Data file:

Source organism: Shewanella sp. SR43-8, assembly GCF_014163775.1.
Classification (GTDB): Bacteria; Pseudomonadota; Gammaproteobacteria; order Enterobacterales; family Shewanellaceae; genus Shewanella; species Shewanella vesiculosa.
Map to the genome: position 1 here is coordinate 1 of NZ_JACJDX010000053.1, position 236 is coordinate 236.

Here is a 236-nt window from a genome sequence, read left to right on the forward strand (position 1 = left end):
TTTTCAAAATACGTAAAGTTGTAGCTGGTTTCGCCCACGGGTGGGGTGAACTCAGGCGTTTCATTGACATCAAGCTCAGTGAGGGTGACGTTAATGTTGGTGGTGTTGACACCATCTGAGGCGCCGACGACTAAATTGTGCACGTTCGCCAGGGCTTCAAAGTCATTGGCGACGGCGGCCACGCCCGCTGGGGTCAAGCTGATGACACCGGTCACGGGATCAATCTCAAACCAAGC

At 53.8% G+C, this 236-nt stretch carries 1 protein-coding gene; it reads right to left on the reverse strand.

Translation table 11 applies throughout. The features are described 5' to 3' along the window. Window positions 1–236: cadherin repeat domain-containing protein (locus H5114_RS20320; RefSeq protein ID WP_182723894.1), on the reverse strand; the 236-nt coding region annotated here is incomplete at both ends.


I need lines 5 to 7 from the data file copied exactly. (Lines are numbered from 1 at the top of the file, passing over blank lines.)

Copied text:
TTTTCAAAATACGTAAAGTTGTAGCTGGTTTCGCCCACGGGTGGGGTGAACTCAGGCGTTTCATTGACATCAAGCTCAGTGAGGGTGACGTTAATGTTGGTGGTGTTGACACCATCTGAGGCGCCGACGACTAAATTGTGCACGTTCGCCAGGGCTTCAAAGTCATTGGCGACGGCGGCCACGCCCGCTGGGGTCAAGCTGATGACACCGGTCACGGGATCAATCTCAAACCAAGC

At 53.8% G+C, this 236-nt stretch carries 1 protein-coding gene; it reads right to left on the reverse strand.

Translation table 11 applies throughout. The features are described 5' to 3' along the window. Window positions 1–236: cadherin repeat domain-containing protein (locus H5114_RS20320; RefSeq protein ID WP_182723894.1), on the reverse strand; the 236-nt coding region annotated here is incomplete at both ends.